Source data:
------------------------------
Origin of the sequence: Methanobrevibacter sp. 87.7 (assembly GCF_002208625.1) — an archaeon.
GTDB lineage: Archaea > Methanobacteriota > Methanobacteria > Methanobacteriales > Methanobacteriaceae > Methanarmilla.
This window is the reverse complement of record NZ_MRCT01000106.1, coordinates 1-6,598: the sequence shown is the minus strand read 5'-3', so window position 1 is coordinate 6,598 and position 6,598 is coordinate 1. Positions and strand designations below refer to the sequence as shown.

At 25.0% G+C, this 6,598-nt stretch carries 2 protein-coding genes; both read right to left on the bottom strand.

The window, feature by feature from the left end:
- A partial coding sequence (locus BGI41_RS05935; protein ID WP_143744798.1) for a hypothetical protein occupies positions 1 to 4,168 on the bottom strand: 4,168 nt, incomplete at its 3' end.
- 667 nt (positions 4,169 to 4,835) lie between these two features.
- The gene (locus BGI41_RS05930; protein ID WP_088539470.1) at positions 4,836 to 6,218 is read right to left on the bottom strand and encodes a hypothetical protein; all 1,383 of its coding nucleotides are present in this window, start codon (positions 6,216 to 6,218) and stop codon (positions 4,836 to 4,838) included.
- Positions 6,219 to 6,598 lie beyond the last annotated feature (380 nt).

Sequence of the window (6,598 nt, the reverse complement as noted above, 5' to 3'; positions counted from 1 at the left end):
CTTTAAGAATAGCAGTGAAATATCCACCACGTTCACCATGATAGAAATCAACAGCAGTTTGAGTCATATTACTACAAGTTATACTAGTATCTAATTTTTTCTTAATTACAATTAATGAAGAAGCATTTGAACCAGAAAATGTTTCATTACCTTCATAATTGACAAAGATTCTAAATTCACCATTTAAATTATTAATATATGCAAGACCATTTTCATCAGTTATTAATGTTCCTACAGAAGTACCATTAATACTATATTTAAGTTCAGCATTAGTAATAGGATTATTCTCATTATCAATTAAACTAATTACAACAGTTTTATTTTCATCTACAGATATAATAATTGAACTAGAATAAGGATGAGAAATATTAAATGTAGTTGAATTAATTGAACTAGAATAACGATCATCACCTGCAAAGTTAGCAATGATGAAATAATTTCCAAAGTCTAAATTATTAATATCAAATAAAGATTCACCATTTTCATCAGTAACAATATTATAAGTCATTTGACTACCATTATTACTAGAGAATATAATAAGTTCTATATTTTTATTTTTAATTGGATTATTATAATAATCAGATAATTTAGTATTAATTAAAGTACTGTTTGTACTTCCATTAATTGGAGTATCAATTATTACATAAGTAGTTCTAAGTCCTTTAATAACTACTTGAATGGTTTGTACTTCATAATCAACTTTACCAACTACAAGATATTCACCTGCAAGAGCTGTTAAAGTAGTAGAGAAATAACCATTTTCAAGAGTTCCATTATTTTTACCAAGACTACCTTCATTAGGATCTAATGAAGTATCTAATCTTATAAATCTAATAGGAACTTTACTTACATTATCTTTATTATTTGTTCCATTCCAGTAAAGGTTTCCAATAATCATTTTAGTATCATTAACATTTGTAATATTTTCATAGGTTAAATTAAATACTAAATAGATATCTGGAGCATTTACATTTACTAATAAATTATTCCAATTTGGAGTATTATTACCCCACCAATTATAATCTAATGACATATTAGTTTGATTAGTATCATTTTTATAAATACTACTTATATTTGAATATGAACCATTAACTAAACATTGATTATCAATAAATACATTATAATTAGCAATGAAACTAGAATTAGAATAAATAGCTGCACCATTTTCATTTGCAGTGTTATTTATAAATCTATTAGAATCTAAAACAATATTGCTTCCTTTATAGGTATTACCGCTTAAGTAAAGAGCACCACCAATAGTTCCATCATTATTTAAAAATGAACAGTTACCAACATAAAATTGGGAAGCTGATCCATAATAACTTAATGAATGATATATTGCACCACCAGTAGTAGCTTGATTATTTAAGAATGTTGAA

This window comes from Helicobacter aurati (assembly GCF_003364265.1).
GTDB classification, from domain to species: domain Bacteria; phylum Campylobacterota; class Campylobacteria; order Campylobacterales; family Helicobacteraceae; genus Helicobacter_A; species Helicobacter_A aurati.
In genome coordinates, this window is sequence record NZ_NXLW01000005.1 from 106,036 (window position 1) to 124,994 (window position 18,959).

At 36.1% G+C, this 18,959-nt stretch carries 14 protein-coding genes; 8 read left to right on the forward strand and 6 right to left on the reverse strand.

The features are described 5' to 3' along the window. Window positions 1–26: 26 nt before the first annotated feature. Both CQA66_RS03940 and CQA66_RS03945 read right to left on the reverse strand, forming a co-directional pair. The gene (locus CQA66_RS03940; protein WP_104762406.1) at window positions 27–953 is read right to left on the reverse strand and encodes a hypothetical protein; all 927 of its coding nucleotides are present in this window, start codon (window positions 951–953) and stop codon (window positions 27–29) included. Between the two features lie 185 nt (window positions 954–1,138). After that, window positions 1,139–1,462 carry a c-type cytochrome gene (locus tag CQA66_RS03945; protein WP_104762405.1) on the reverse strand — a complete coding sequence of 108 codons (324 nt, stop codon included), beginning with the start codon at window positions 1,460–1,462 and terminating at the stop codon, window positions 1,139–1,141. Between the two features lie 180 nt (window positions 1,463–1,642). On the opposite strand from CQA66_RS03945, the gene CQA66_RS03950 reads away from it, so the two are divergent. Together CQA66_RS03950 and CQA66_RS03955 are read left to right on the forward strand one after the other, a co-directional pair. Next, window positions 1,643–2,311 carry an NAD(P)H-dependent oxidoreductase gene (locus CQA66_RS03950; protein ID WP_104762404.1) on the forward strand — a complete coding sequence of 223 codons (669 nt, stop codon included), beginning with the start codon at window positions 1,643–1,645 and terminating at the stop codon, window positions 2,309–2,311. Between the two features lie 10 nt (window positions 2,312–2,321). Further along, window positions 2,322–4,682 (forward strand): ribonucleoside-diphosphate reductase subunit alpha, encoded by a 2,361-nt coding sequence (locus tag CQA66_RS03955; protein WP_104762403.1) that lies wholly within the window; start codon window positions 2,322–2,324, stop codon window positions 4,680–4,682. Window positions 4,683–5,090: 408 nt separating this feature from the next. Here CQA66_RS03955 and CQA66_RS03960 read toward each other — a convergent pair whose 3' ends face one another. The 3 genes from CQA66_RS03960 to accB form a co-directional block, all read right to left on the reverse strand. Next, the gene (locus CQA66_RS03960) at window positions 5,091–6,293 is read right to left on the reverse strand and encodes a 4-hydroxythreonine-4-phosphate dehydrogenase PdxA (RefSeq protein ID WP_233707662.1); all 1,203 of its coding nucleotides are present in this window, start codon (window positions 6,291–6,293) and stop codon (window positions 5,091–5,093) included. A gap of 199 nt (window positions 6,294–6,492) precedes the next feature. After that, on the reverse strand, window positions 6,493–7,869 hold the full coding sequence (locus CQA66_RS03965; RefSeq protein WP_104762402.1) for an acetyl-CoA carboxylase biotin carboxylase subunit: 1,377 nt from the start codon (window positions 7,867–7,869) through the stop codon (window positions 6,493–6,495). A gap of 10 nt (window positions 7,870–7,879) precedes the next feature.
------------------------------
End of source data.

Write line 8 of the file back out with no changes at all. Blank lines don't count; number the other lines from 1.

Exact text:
- The gene (locus BGI41_RS05930; protein ID WP_088539470.1) at positions 4,836 to 6,218 is read right to left on the bottom strand and encodes a hypothetical protein; all 1,383 of its coding nucleotides are present in this window, start codon (positions 6,216 to 6,218) and stop codon (positions 4,836 to 4,838) included.